John Ricketts has been an ironmaker for 42 years, and loves the metal so much that he’s made it as much of a hobby as a career. The steel engineer and process specialist for ArcelorMittal’s Global Research and Development Center has traveled the world sharing the best of ironmaking practices globally. In the process, he has amassed a collection of iron artifacts and memorabilia that deserves a museum.
So he made one.
In a hallway inside the Global Research Center in East Chicago lives Ricketts' personal collection, spanning thousands of years of ironmaking history, all personally encased by him behind protective glass and containers.
“As I travel around the world doing technical support and training, I visit flea markets, antique shops, street markets - anywhere I can find things made of iron - and I buy and add them to the collection,’ Ricketts said.
Pieces up to 2,000 years old from the Roman Empire grace the walls, weaving iron’s story of global importance through the middle ages and then into modern day. From his travels to Africa, he brought back small iron rods that were carried on ropes and used as currency. A leather hat with a candle - once the gold standard for mining helmets - rests in stark contrast next to today’s electric-lamp helmet. Coins, weapons, spurs, cannonballs, lamps - the list goes on.
And then there are the models - dozens of intricate, realistic, and perfectly-crafted miniatures of the steel plants he has visited all over the world.
Ricketts grew up on the Southeast Side of Chicago in the shadow of the steel mills.
“My interest in making models started with my father, with a model railroad in the basement of our family home,” he said.
He combined his love of the steel industry with his interest in model-building in creating his own steel city, flanked by a Civil War-era blast furnace exhibit and models of today’s modern mills. He built them from scratch, using blueprints, drawings, and photographs of plants such as the hot strip mill, blast furnace, and coke plant, and others.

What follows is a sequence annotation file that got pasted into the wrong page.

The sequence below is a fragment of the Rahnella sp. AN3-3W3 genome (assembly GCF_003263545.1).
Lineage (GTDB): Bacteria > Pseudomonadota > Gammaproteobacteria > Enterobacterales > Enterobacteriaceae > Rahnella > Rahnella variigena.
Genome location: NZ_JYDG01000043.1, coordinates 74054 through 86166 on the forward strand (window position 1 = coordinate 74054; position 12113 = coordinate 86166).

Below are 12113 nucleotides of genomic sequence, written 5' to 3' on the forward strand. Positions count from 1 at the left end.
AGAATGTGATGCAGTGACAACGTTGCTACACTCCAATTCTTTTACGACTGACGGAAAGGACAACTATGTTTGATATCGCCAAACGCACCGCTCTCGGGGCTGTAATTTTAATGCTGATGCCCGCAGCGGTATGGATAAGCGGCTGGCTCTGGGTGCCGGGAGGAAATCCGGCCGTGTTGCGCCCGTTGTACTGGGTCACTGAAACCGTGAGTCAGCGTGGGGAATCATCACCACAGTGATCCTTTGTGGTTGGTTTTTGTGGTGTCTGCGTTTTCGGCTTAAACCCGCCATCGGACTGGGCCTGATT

Ricketts’ passion for iron-making and engineering started when he was at the Illinois Institute of Technology, where he received his Bachelor of Science in Metallurgical Engineering in 1978. After toying with a career in teaching, he opted to pursue engineering instead. His mom inspired him to recognize the value of history, which helped solidify his roots in his iron-collecting hobby and steel work. The museum is his personal monument to an industry that has been very good to him.
“If you love your job, you never work a day in your life,” he said, citing the old adage. “The feedback [to the museum] has been very, very positive. When I’m here, I will give tours, and I really enjoy sharing it.”
The ArcelorMittal Global Research and Development Center in East Chicago where his museum lives celebrated its 50th anniversary in 2017. It is one of 12 such centers in the Americas and Europe that comprise the organization's research and development division.